Now, though, the number is up to 1,000—enough to prompt the U.S. Fish and Wildlife Service to consider down-listing the crocodile's status to "threatened," according to Britta Muiznieks, a U.S. Fish and Wildlife recovery biologist who specializes in endangered South Florida wildlife. "

this art. goes on to say american crocs are not agressive, and are pretty much only in the southern swamps, so you probably wont see any crocs, just gators

Bear Gulch
April 13, 2005, 05:55 PM
See if it's endangered I might get lost on the way back drop my rifle into and not be able to navigate back to where it all happened. The harrowing experience of getting lots might cause me to repress any memory of the event before I could even contact Fish and Game. :D

April 13, 2005, 06:06 PM
357 magnum!

Don't ask me how I know...
TheFederalistWeasel, Special Agent-Bureau of Missing Socks

Okay Federalist come clean. :scrutiny:

How do you know?

April 13, 2005, 06:42 PM
Main problem I'd see with shooting one of those varmits is that you've done been bit before you get a chance to unholster your weapon. Those things are amazing at the ambush.

I don't like to get bit by a dog, let alone a mini-dinosaur.

Highland Ranger
April 13, 2005, 08:53 PM
Didn't realize they were that tough.

Re endangered: yes there are Crocs, believe they are endangered, fewer of them than gators and only in the Everglades I believe.

Heard that they were more aggressive than alligators and that they are controlling the gator shooting because folks were mistaking crocs for gators.

Not an issue for him, he's fishing further north and even if it was, me being endangered trumps any list, anytime.

(I'm all for saving animals when they aren't trying to eat me, then I need to reassert my top of the food chain status.)

April 13, 2005, 08:57 PM
Yep. As has already been said, them critters are hard to put down with body shots. Since he's asking about something he can carry concealed, I'd recommend a good quality, hi-capacity 9mm. Gators and crocs don't have a lot of thickness to them, so you don't really need so much penetration, but you would probably want as many shots as you can carry.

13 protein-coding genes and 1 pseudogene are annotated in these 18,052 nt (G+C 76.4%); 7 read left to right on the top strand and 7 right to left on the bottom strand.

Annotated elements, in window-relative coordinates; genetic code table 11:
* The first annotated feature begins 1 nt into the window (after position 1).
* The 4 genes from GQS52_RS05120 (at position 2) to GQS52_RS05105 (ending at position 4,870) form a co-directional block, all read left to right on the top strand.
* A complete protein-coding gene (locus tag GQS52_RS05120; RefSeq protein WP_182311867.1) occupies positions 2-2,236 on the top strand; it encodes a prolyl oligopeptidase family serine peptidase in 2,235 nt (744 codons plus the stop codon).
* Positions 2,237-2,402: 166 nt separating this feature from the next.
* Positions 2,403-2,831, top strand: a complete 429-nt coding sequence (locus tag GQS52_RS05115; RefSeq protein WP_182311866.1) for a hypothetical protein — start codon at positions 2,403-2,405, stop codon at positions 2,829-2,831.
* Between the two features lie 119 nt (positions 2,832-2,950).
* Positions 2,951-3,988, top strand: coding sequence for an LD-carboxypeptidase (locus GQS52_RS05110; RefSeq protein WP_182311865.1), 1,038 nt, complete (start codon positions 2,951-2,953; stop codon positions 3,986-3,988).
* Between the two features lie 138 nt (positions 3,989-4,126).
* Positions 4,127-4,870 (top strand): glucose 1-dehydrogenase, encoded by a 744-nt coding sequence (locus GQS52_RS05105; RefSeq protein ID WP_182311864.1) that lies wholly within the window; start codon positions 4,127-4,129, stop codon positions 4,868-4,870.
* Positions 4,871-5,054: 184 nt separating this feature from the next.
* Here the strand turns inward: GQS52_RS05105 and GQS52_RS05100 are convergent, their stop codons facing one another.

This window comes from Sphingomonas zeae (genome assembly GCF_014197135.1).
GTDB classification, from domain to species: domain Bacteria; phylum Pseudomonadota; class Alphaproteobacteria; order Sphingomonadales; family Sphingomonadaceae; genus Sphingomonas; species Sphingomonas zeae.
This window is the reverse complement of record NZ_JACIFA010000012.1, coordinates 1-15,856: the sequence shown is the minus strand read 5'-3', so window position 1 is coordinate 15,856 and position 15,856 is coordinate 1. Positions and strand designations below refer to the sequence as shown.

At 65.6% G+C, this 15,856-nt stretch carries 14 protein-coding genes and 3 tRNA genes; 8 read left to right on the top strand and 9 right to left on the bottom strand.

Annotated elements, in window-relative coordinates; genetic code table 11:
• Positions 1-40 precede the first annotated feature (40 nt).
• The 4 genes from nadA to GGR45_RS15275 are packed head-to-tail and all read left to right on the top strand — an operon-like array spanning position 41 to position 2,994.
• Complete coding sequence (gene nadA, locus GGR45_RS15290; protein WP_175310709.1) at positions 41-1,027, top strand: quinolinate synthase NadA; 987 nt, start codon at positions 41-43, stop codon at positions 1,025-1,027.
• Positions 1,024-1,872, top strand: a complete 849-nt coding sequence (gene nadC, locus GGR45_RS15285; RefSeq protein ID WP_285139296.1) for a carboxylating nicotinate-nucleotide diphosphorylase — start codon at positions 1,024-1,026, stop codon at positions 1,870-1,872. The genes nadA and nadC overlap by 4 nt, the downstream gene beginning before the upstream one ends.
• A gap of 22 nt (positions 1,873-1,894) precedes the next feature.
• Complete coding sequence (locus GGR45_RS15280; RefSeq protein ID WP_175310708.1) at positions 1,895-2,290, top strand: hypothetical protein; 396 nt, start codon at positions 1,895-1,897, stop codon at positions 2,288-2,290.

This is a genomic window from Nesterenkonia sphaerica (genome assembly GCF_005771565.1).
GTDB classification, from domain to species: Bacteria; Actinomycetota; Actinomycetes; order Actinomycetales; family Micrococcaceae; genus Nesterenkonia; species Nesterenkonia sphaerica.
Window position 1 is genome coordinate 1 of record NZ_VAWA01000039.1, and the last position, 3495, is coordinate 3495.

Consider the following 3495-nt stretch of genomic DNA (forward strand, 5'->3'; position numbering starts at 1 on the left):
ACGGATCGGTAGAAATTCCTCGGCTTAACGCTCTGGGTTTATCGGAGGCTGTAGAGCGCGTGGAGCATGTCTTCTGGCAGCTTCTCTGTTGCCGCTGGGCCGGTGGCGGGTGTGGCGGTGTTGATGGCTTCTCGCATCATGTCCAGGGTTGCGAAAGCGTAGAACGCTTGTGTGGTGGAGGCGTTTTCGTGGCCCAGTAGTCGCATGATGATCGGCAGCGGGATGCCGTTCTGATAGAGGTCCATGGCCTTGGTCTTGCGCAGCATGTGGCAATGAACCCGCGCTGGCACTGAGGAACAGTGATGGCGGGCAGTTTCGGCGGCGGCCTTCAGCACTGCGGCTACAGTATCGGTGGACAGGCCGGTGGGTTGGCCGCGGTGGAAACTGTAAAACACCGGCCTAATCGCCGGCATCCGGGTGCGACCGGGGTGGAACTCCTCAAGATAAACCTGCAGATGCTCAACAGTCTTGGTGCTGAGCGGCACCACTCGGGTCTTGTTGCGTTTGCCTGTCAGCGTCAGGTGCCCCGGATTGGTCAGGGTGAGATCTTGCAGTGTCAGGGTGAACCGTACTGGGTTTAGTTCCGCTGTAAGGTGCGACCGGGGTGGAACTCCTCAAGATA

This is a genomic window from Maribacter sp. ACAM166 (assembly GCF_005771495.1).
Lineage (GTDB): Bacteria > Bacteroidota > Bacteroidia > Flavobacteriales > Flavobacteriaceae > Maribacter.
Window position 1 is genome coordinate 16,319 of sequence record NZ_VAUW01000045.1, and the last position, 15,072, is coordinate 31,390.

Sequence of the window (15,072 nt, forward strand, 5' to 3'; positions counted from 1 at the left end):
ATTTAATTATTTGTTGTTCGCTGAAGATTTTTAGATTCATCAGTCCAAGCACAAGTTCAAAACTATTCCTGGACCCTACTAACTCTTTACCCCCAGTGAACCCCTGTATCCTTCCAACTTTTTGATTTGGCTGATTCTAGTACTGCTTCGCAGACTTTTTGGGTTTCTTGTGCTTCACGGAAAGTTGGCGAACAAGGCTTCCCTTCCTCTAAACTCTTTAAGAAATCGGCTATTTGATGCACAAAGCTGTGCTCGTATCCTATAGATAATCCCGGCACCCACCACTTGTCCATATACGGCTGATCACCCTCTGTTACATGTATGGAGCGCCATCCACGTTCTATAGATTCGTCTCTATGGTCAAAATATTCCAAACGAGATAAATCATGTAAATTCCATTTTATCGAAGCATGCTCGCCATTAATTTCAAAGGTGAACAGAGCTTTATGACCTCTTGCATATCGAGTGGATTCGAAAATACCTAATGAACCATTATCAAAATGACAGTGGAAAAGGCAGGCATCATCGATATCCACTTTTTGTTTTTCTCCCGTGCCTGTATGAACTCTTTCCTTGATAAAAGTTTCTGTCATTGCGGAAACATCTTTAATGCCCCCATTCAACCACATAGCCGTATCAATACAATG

Some fairly hot hollowpoints (and lots of them) would be easiest to conceal.

April 13, 2005, 08:59 PM

The only way you can shoot a croc or gator and NOT go to jail is if you can show the bite marks and running blood. This definitely falls into the "shoot, shovel, shut up" category.

April 13, 2005, 09:39 PM
he started running towards it shooting his .40 caliber handgunRunning + shooting a handgun = missing. At least for most folks.

Bear Gulch
April 13, 2005, 09:42 PM
Or the trauma induced amnesia method described earlier. I though that they were opening up some gator seasons. I was watching people actually using a bow with a fiberglass bowfishing like arrow and a line with a float. They were working it much like bowfishing for gar at night with lights.

April 13, 2005, 09:47 PM
try a winchester lever action in .44/.357 if you want a rifle. or just those same rounds in a nice accurate pistol. bring plenty of back up ammo, just incase :D

P5 Guy
April 13, 2005, 10:27 PM
What ever you shoot a gator or croc with DO NOT get caught doing so. Even the new no retreat law won't get you out of trouble.

April 13, 2005, 10:46 PM
Heard that they were more aggressive than alligators and that they are controlling the gator shooting because folks were mistaking crocs for gators.
Okay, I knew there is a difference between a crocodile and an alligator, but can anyone explain to me what the difference is? If a "log" starts chasing me along a canal, how do I know if it's a croc or a 'gator?

April 13, 2005, 11:14 PM
how do I know if it's a croc or a 'gator?


Here's one:


and here's the other:


April 13, 2005, 11:29 PM
Long, thin snout: Alligator
Can see the bottom teeth w/mouth closed: Crocodile

April 13, 2005, 11:35 PM
how do I know if it's a croc or a 'gator?

The nose of a croc comes to more of a rounded point, the gator has more of a squared off boxy snout.

April 14, 2005, 10:19 AM
But don't take too long deciding which one is about to take your leg off!!
And don't try to outrun one.
Well,you can try I guess...they like a little exercise with their meal. :D

April 14, 2005, 10:38 AM
Anything that will penetrate. Previous posts about the necessity of a brain shot are correct, but a gators brain is only about the size of a plum, so AIM CAREFULLY! The American Croc is very rare, so I doubt you would ever run into one, but the same rules apply. Actually a stout stick, five feet or so long like a nice walking staff, provides excellent protection. Gators don't like to be poked in the face with a stick....I know!



April 14, 2005, 01:29 PM